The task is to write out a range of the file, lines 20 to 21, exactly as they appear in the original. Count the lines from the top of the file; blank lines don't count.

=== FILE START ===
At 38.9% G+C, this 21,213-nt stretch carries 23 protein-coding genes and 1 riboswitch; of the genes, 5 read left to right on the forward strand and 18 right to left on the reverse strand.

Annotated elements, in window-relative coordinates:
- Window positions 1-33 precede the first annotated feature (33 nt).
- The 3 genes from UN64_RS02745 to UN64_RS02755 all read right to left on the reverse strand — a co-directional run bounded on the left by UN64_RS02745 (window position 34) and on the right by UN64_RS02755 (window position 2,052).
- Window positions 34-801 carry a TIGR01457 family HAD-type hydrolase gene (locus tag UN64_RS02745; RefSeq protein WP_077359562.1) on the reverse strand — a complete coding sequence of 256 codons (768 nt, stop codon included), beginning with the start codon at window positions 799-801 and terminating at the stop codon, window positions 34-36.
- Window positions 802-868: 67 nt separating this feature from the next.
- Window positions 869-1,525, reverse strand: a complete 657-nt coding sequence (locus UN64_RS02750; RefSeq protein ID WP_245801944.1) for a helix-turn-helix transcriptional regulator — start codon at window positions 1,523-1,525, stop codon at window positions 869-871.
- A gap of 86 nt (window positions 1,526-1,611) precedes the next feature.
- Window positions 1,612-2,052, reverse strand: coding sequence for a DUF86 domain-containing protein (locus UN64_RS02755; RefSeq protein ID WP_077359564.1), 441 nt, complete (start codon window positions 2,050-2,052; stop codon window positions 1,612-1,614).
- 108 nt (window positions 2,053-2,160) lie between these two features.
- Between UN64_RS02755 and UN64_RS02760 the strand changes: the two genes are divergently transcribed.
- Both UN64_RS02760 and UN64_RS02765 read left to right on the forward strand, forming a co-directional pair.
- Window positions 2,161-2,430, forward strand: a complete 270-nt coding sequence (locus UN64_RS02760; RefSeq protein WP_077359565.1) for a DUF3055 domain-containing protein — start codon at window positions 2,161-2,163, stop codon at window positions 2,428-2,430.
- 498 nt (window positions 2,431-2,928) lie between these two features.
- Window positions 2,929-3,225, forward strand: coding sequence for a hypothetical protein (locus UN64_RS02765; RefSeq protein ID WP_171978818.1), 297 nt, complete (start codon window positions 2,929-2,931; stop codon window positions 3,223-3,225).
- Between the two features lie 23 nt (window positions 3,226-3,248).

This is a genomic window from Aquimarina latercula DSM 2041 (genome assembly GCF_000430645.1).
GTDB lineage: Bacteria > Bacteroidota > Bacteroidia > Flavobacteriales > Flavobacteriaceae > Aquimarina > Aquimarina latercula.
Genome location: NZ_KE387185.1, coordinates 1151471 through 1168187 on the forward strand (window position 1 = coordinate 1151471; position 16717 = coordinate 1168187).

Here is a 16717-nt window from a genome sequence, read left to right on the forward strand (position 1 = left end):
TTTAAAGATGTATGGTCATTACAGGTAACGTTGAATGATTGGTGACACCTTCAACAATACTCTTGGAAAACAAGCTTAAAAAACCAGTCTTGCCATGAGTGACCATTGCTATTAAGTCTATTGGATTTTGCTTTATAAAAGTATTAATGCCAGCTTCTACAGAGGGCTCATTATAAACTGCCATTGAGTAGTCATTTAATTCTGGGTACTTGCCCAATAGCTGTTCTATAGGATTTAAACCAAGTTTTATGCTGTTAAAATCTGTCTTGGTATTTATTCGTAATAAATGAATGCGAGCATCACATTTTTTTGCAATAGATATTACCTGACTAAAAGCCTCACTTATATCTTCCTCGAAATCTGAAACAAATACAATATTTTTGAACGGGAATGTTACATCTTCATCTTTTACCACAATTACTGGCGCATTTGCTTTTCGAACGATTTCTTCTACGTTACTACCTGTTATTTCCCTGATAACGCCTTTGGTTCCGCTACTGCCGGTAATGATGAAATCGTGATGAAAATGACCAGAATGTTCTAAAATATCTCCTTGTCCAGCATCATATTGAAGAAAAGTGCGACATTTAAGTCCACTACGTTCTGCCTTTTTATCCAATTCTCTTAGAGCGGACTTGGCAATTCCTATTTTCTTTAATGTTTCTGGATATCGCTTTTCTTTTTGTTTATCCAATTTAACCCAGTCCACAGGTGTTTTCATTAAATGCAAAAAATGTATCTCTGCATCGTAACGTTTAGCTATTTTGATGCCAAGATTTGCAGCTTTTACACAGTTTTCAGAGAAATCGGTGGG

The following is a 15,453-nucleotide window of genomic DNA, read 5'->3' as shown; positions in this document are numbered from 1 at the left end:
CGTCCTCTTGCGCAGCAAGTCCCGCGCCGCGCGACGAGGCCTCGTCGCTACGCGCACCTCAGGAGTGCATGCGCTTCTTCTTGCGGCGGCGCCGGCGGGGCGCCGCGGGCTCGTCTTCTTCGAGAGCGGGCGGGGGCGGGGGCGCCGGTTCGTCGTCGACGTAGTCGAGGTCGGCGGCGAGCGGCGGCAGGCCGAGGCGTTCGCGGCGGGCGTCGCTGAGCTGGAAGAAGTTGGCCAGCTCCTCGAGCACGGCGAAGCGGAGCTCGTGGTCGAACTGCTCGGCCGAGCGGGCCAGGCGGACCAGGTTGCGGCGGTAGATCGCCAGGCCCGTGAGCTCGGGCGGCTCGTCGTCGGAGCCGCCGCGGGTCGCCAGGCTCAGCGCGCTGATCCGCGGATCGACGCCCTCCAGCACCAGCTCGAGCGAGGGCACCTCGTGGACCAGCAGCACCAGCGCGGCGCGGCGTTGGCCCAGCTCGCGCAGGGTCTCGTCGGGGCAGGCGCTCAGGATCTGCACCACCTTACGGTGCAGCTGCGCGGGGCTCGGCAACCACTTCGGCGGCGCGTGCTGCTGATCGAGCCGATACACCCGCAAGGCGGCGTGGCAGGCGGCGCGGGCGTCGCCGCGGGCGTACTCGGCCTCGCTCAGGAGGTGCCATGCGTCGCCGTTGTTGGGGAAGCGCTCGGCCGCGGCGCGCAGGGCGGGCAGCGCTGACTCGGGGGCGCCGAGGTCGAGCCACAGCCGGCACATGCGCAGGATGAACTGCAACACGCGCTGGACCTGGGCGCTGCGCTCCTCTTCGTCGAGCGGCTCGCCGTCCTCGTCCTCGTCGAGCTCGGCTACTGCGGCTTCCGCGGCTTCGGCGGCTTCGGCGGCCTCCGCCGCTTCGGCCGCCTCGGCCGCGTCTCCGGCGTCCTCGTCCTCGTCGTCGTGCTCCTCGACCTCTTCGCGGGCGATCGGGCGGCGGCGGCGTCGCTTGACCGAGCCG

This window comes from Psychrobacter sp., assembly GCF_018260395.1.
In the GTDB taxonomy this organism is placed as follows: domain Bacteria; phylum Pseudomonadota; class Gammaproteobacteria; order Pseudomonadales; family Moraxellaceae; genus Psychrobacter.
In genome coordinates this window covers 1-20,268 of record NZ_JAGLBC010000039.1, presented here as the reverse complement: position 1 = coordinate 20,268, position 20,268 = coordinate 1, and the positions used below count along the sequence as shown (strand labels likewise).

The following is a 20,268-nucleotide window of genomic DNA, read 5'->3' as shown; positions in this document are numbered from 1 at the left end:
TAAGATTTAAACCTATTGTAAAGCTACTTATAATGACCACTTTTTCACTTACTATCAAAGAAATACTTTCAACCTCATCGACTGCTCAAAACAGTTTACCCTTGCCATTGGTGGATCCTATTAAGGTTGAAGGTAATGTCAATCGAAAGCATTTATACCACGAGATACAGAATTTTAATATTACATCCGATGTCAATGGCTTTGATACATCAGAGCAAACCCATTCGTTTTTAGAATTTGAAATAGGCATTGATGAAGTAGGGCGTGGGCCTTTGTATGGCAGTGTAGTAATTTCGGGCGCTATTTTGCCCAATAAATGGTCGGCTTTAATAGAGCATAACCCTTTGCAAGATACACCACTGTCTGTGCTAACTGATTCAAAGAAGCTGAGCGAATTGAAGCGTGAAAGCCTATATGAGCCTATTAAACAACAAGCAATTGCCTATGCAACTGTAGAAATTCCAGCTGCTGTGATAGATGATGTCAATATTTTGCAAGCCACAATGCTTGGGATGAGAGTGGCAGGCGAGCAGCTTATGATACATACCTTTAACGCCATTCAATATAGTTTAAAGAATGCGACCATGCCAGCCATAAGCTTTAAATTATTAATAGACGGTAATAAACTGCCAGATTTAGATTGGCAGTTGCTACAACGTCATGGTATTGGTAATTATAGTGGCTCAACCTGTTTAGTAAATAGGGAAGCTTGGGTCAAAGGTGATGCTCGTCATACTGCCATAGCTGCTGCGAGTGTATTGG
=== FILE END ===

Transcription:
Here is a 16717-nt window from a genome sequence, read left to right on the forward strand (position 1 = left end):
TTTAAAGATGTATGGTCATTACAGGTAACGTTGAATGATTGGTGACACCTTCAACAATACTCTTGGAAAACAAGCTTAAAAAACCAGTCTTGCCATGAGTGACCATTGCTATTAAGTCTATTGGATTTTGCTTTATAAAAGTATTAATGCCAGCTTCTACAGAGGGCTCATTATAAACTGCCATTGAGTAGTCATTTAATTCTGGGTACTTGCCCAATAGCTGTTCTATAGGATTTAAACCAAGTTTTATGCTGTTAAAATCTGTCTTGGTATTTATTCGTAATAAATGAATGCGAGCATCACATTTTTTTGCAATAGATATTACCTGACTAAAAGCCTCACTTATATCTTCCTCGAAATCTGAAACAAATACAATATTTTTGAACGGGAATGTTACATCTTCATCTTTTACCACAATTACTGGCGCATTTGCTTTTCGAACGATTTCTTCTACGTTACTACCTGTTATTTCCCTGATAACGCCTTTGGTTCCGCTACTGCCGGTAATGATGAAATCGTGATGAAAATGACCAGAATGTTCTAAAATATCTCCTTGTCCAGCATCATATTGAAGAAAAGTGCGACATTTAAGTCCACTACGTTCTGCCTTTTTATCCAATTCTCTTAGAGCGGACTTGGCAATTCCTATTTTCTTTAATGTTTCTGGATATCGCTTTTCTTTTTGTTTATCCAATTTAACCCAGTCCACAGGTGTTTTCATTAAATGCAAAAAATGTATCTCTGCATCGTAACGTTTAGCTATTTTGATGCCAAGATTTGCAGCTTTTACACAGTTTTCAGAGAAATCGGTGGG